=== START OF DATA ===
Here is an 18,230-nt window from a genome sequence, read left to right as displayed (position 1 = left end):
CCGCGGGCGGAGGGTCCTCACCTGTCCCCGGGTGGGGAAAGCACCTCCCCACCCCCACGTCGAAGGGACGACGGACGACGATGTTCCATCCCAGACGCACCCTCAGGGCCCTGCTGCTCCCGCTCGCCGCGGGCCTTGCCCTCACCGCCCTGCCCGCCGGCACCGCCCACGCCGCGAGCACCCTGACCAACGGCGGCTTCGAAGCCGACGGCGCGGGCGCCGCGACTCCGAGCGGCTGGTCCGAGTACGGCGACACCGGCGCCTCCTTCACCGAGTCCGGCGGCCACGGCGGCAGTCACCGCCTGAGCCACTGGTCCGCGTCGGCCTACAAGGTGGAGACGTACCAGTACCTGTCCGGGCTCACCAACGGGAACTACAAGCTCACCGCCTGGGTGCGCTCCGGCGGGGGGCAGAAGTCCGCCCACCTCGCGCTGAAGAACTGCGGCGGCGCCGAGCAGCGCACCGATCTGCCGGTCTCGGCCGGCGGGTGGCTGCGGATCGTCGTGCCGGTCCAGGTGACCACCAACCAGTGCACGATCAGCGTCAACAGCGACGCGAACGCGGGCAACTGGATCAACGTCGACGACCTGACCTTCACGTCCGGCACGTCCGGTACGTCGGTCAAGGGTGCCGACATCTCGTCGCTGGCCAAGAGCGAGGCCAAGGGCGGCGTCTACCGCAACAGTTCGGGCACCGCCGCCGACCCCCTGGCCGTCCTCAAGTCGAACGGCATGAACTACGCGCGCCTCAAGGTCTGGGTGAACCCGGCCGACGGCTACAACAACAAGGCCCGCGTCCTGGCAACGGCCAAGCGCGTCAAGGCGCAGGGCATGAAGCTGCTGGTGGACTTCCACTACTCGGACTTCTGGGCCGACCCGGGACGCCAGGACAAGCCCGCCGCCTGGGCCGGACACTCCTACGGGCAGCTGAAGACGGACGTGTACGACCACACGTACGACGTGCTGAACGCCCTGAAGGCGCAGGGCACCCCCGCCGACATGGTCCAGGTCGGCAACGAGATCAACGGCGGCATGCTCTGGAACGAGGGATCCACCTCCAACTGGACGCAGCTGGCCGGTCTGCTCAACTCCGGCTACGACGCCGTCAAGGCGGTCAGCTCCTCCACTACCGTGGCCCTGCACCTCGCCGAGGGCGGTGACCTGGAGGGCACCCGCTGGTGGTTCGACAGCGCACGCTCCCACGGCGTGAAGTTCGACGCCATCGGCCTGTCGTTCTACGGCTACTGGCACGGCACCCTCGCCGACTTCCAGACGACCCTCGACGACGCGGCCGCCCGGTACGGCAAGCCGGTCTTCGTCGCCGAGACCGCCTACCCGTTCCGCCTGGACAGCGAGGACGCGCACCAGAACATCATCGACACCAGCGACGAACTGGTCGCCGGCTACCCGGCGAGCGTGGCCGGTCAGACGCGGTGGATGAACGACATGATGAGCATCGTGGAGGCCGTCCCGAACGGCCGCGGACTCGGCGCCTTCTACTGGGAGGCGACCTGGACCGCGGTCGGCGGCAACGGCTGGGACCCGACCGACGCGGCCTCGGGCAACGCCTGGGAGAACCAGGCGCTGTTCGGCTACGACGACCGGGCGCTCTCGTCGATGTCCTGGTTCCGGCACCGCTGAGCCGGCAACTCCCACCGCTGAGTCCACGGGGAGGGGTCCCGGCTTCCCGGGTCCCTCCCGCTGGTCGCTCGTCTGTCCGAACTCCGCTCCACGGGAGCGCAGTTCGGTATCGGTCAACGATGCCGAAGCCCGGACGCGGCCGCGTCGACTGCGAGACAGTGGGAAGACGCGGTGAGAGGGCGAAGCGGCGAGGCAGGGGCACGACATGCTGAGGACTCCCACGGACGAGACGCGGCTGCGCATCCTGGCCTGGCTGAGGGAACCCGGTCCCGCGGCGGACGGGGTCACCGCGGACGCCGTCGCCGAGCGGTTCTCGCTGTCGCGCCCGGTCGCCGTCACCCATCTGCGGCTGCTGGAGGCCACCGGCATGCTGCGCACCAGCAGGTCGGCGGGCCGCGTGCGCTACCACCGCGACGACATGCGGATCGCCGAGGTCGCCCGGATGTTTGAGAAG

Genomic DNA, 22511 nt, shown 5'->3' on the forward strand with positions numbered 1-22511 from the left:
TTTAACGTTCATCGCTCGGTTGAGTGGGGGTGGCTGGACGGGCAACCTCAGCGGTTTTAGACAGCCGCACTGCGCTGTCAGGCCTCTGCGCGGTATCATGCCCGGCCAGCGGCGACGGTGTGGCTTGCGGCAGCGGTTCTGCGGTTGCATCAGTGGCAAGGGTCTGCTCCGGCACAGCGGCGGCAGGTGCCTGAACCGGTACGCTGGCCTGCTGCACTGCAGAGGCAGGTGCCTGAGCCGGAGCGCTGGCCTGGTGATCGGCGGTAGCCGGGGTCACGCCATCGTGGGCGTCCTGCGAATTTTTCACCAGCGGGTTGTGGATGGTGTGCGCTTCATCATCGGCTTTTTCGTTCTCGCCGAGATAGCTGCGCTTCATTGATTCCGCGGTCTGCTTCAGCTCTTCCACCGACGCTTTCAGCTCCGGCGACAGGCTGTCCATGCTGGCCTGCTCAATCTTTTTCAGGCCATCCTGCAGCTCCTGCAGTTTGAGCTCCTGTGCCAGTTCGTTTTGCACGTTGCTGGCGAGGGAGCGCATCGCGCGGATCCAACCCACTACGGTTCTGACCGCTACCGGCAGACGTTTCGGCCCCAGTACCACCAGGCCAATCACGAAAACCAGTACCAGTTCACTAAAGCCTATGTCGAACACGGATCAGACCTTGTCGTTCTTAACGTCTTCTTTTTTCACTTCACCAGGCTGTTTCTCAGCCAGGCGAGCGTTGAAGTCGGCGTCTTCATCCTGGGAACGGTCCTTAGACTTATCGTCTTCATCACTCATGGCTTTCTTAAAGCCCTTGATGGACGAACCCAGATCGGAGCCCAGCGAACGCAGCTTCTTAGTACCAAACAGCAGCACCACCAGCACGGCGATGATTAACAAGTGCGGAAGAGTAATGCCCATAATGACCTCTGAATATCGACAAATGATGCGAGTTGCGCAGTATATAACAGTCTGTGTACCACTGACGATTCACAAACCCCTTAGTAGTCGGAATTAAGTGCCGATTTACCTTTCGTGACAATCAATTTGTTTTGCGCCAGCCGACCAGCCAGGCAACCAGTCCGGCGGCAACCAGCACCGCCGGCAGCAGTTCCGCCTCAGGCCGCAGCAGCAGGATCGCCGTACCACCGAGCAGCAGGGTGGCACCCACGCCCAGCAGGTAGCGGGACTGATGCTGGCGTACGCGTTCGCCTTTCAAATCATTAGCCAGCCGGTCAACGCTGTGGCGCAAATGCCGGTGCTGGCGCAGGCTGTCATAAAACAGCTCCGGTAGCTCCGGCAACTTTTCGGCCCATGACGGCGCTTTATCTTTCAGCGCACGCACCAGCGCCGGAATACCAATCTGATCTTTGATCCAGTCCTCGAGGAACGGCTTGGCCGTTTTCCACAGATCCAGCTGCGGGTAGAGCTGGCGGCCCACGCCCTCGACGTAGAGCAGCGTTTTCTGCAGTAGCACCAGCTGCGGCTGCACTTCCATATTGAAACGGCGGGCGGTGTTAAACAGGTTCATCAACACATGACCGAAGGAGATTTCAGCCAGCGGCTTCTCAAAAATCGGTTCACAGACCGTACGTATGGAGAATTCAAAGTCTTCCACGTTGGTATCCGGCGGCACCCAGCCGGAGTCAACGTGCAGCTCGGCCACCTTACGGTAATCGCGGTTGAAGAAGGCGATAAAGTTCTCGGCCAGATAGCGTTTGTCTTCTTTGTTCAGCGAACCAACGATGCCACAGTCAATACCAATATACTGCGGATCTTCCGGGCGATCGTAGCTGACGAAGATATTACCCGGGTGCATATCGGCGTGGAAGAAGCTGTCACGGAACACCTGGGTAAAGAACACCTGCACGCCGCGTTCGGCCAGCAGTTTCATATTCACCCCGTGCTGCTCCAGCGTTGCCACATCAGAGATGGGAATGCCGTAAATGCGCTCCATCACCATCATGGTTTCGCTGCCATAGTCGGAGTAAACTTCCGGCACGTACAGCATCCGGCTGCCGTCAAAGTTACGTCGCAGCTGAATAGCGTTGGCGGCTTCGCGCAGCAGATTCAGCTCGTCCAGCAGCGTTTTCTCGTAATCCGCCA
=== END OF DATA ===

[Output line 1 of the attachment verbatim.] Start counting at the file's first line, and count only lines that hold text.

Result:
Here is an 18,230-nt window from a genome sequence, read left to right as displayed (position 1 = left end):